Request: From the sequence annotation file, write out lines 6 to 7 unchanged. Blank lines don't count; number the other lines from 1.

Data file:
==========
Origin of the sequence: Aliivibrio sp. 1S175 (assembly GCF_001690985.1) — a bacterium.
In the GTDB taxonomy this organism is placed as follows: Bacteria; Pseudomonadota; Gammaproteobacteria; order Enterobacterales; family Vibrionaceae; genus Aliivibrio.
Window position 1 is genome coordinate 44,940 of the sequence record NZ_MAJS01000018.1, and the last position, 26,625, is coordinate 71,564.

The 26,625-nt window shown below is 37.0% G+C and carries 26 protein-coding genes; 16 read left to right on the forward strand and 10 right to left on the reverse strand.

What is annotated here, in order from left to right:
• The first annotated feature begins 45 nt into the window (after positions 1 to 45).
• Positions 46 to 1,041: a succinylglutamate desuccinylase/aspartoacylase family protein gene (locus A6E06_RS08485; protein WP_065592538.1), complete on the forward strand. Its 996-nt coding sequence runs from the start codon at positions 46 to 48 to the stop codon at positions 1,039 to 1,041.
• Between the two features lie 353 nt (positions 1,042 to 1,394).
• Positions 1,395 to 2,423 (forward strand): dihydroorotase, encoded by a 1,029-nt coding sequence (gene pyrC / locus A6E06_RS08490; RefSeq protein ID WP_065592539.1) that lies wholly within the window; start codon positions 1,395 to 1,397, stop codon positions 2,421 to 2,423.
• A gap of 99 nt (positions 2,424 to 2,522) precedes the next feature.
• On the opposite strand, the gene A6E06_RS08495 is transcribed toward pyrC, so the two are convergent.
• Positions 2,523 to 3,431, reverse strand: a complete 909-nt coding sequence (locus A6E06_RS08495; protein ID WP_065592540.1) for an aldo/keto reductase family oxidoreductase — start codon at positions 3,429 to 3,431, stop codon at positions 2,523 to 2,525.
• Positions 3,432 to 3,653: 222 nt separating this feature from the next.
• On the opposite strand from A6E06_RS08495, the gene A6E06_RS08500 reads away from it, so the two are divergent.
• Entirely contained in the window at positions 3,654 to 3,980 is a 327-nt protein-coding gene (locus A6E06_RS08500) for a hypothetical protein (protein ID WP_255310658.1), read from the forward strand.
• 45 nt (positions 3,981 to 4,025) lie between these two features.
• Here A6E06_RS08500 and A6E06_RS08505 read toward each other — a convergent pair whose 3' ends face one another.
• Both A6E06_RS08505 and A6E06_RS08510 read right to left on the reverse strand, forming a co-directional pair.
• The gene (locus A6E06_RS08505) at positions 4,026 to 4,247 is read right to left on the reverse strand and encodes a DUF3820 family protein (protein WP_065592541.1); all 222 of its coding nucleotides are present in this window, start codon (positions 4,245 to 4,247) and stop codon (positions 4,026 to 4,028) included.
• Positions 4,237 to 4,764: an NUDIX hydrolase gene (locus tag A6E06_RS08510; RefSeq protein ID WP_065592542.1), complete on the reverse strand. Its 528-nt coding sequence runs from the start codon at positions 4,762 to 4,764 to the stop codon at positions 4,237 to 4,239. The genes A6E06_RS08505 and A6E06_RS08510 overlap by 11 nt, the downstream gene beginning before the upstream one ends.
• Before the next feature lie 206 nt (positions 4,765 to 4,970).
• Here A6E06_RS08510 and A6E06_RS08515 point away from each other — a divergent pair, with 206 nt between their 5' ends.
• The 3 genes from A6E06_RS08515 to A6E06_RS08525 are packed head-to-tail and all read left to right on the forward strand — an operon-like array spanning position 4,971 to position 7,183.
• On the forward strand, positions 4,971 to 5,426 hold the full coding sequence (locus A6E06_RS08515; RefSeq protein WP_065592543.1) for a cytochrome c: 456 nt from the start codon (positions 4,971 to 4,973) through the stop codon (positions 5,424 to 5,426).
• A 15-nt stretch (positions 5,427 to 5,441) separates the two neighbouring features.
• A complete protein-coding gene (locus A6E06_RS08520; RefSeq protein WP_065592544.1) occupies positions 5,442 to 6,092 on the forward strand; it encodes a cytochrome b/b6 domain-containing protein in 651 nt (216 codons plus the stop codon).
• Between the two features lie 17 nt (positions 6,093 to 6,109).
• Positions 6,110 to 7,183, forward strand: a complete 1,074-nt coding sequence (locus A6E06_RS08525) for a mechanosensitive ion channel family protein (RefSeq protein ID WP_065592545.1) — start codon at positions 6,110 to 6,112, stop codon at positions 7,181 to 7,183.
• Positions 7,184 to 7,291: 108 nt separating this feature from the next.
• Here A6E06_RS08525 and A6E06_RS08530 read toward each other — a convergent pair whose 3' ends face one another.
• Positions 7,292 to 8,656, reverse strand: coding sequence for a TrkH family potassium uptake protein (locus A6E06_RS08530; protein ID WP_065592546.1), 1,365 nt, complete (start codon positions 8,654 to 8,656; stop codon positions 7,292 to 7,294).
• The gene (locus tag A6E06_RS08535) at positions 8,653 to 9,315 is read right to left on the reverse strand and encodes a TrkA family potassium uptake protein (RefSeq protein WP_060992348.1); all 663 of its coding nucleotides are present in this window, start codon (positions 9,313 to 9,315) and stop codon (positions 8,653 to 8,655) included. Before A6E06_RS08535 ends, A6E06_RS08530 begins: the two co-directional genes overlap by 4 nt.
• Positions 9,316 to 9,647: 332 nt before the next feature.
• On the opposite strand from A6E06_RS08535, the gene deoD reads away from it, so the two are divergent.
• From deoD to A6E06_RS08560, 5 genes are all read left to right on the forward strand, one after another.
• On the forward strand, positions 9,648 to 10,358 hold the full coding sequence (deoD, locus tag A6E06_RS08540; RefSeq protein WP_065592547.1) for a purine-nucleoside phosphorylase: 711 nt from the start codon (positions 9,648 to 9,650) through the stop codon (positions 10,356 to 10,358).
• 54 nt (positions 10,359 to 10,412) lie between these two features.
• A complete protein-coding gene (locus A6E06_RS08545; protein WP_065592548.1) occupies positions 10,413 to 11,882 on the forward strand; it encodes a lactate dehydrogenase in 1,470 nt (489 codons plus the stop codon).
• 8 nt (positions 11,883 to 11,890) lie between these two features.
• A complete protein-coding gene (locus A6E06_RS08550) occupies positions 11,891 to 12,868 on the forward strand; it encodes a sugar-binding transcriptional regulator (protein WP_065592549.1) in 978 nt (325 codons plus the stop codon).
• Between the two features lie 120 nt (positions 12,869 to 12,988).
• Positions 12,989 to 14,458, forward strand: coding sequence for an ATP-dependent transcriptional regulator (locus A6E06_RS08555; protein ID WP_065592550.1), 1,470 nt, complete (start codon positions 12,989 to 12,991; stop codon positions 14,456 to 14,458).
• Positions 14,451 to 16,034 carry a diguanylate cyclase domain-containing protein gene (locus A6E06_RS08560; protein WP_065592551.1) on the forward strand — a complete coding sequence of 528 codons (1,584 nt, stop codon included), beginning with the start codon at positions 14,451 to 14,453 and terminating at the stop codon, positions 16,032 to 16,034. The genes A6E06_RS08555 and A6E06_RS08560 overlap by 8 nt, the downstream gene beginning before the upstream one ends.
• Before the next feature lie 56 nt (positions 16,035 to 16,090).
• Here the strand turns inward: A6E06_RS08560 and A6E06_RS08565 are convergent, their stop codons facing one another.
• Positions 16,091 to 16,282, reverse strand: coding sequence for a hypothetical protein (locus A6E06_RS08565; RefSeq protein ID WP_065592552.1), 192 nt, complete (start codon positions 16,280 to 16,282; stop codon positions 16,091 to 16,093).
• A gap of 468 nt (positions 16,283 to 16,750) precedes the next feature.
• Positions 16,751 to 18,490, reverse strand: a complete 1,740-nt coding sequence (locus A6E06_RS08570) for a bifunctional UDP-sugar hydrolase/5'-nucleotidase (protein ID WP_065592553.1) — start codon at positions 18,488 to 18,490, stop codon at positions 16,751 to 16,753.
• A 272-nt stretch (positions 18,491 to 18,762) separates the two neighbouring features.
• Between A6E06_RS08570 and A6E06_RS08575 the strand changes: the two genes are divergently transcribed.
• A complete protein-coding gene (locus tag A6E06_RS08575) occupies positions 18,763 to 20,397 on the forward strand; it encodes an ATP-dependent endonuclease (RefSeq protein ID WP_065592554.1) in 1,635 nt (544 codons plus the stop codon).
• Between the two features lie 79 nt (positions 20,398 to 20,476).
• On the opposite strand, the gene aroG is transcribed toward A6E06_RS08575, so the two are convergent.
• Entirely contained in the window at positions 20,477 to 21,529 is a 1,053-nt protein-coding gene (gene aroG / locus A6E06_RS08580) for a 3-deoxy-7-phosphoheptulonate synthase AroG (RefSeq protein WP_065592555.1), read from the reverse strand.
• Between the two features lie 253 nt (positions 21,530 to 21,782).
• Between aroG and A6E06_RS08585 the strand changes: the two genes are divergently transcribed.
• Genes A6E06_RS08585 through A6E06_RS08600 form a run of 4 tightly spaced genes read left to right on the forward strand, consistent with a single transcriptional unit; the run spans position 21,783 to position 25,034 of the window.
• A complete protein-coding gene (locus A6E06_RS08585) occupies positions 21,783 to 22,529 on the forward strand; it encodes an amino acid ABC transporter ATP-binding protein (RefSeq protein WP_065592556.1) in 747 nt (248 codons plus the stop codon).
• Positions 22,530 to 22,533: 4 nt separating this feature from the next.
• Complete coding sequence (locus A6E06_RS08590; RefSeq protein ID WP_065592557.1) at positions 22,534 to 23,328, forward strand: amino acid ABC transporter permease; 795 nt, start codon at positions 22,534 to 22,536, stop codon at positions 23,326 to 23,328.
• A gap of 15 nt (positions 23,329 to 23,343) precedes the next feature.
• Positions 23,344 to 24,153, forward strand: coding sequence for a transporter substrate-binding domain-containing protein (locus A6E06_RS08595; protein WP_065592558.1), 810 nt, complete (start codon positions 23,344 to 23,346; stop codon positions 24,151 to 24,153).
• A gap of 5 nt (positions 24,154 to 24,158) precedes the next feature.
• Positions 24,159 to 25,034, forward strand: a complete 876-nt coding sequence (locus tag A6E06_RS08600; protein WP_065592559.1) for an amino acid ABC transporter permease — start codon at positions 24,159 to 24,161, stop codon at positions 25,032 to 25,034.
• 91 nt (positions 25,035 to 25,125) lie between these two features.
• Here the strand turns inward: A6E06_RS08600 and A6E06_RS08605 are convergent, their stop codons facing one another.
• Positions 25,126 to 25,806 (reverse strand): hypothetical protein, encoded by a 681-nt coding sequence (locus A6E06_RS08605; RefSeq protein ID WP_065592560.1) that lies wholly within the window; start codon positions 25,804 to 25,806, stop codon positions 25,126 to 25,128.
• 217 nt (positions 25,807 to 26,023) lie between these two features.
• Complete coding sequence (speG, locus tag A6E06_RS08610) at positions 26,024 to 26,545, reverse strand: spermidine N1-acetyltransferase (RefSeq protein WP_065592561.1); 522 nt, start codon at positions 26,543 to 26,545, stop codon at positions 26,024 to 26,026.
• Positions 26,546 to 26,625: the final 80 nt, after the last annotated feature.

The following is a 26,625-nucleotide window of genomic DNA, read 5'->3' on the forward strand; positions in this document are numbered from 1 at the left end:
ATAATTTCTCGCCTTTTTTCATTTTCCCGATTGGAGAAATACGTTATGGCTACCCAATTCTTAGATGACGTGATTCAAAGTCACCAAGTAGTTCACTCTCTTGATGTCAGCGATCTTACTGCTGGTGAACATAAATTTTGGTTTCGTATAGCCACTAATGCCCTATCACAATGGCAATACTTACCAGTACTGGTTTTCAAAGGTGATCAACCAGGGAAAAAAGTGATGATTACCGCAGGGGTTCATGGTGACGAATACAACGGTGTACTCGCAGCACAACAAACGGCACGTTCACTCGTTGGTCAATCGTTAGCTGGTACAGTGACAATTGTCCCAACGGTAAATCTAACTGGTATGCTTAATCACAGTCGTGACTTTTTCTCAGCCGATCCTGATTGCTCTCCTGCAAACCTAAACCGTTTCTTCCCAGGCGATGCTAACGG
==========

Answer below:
• The first annotated feature begins 45 nt into the window (after positions 1 to 45).
• Positions 46 to 1,041: a succinylglutamate desuccinylase/aspartoacylase family protein gene (locus A6E06_RS08485; protein WP_065592538.1), complete on the forward strand. Its 996-nt coding sequence runs from the start codon at positions 46 to 48 to the stop codon at positions 1,039 to 1,041.